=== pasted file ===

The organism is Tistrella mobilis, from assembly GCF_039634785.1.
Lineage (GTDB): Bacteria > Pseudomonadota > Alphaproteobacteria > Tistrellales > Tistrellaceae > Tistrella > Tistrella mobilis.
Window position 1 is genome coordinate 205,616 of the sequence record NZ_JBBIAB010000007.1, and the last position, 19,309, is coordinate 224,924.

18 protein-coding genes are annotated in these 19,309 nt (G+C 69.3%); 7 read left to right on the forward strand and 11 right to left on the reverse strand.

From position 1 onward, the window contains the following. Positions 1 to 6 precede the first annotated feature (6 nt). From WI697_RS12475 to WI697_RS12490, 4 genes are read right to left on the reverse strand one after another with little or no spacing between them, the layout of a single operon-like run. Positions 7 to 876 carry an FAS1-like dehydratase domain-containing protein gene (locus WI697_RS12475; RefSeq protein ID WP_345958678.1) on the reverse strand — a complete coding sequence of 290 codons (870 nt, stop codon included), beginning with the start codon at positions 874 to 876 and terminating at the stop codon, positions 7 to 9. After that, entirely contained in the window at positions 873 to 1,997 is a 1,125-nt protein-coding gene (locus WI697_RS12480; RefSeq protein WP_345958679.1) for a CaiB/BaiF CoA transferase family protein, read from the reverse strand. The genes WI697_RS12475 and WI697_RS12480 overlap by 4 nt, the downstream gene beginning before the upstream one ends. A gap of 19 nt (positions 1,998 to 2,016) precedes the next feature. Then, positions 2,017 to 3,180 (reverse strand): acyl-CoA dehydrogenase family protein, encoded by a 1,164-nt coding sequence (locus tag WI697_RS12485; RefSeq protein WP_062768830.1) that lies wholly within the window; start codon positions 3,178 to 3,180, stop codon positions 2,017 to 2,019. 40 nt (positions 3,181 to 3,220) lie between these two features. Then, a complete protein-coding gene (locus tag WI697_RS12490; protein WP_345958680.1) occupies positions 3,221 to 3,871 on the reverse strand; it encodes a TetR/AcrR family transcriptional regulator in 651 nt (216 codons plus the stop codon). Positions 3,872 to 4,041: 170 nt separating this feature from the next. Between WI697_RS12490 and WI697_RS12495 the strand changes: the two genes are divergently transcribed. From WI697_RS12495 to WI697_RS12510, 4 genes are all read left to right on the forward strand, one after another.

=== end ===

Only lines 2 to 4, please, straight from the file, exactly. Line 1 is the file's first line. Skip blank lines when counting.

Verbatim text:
Lineage (GTDB): Bacteria > Pseudomonadota > Alphaproteobacteria > Tistrellales > Tistrellaceae > Tistrella > Tistrella mobilis.
Window position 1 is genome coordinate 205,616 of the sequence record NZ_JBBIAB010000007.1, and the last position, 19,309, is coordinate 224,924.

18 protein-coding genes are annotated in these 19,309 nt (G+C 69.3%); 7 read left to right on the forward strand and 11 right to left on the reverse strand.